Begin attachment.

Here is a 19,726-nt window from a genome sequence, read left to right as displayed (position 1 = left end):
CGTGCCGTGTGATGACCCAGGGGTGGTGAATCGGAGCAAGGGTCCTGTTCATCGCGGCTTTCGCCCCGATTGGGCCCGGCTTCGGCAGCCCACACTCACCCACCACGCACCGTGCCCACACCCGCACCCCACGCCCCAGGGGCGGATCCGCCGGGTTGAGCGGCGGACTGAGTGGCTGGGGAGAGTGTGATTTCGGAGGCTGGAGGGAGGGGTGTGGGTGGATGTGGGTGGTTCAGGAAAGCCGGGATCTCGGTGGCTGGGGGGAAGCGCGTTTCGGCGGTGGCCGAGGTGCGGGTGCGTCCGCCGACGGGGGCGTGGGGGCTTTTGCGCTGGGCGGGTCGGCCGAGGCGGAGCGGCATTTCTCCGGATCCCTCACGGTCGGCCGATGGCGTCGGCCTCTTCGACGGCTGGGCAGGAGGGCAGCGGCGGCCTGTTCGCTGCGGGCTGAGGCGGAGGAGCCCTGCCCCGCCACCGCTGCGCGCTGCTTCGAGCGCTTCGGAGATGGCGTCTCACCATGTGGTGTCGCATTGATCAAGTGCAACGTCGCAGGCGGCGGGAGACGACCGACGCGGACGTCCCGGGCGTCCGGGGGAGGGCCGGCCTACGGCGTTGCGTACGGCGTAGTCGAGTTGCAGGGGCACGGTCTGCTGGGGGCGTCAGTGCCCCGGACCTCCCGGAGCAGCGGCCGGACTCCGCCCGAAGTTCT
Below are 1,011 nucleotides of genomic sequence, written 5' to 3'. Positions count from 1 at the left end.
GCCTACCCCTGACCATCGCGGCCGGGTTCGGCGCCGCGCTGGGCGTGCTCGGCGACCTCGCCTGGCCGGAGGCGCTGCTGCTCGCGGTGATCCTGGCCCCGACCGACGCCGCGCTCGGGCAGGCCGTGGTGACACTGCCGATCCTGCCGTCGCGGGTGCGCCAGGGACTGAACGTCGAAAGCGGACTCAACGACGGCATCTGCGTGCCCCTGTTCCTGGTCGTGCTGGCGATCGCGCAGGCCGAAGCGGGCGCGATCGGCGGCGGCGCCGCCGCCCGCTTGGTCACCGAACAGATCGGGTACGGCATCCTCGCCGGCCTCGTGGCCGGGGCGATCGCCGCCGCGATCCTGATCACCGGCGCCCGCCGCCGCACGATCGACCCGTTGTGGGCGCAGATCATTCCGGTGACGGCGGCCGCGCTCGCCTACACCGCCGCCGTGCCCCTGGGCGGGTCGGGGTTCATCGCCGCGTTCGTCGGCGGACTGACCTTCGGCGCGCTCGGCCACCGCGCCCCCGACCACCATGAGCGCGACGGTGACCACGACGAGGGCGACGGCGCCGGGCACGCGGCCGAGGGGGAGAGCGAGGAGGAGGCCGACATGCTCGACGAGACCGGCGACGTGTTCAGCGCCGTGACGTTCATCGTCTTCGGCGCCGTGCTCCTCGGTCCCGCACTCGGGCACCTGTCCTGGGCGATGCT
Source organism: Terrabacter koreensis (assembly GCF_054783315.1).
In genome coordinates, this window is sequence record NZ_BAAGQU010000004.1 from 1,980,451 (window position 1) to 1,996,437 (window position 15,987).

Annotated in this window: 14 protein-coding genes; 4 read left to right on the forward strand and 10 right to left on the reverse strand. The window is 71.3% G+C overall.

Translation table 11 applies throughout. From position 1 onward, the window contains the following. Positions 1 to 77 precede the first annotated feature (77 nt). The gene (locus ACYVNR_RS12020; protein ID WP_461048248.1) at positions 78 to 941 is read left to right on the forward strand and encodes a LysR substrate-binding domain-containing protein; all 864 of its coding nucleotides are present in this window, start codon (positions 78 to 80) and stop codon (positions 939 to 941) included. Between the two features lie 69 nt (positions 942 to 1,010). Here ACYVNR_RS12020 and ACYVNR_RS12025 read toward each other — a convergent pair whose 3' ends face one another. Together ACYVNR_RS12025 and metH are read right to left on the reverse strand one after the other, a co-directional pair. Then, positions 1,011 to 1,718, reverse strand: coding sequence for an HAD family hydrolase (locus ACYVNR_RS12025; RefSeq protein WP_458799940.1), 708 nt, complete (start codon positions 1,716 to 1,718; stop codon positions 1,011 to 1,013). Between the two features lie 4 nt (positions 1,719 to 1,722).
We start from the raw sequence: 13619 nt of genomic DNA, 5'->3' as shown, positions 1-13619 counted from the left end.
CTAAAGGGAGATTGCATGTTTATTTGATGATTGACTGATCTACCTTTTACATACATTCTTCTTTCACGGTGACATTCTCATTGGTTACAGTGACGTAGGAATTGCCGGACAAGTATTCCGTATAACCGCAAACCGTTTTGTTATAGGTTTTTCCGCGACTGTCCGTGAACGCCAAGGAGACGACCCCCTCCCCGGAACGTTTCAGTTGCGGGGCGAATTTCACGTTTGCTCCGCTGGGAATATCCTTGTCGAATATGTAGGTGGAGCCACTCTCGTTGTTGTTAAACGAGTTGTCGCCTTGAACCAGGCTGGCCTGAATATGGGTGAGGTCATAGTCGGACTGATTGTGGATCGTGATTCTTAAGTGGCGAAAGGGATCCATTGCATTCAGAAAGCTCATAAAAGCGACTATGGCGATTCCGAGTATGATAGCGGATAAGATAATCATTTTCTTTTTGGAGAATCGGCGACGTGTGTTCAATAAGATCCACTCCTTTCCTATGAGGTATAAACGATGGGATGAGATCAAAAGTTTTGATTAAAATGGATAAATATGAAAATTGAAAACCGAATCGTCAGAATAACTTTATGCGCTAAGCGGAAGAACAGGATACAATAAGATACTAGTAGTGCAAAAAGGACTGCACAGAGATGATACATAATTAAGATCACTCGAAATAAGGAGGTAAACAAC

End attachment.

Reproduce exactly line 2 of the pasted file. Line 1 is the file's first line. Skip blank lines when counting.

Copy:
CGTGCCGTGTGATGACCCAGGGGTGGTGAATCGGAGCAAGGGTCCTGTTCATCGCGGCTTTCGCCCCGATTGGGCCCGGCTTCGGCAGCCCACACTCACCCACCACGCACCGTGCCCACACCCGCACCCCACGCCCCAGGGGCGGATCCGCCGGGTTGAGCGGCGGACTGAGTGGCTGGGGAGAGTGTGATTTCGGAGGCTGGAGGGAGGGGTGTGGGTGGATGTGGGTGGTTCAGGAAAGCCGGGATCTCGGTGGCTGGGGGGAAGCGCGTTTCGGCGGTGGCCGAGGTGCGGGTGCGTCCGCCGACGGGGGCGTGGGGGCTTTTGCGCTGGGCGGGTCGGCCGAGGCGGAGCGGCATTTCTCCGGATCCCTCACGGTCGGCCGATGGCGTCGGCCTCTTCGACGGCTGGGCAGGAGGGCAGCGGCGGCCTGTTCGCTGCGGGCTGAGGCGGAGGAGCCCTGCCCCGCCACCGCTGCGCGCTGCTTCGAGCGCTTCGGAGATGGCGTCTCACCATGTGGTGTCGCATTGATCAAGTGCAACGTCGCAGGCGGCGGGAGACGACCGACGCGGACGTCCCGGGCGTCCGGGGGAGGGCCGGCCTACGGCGTTGCGTACGGCGTAGTCGAGTTGCAGGGGCACGGTCTGCTGGGGGCGTCAGTGCCCCGGACCTCCCGGAGCAGCGGCCGGACTCCGCCCGAAGTTCT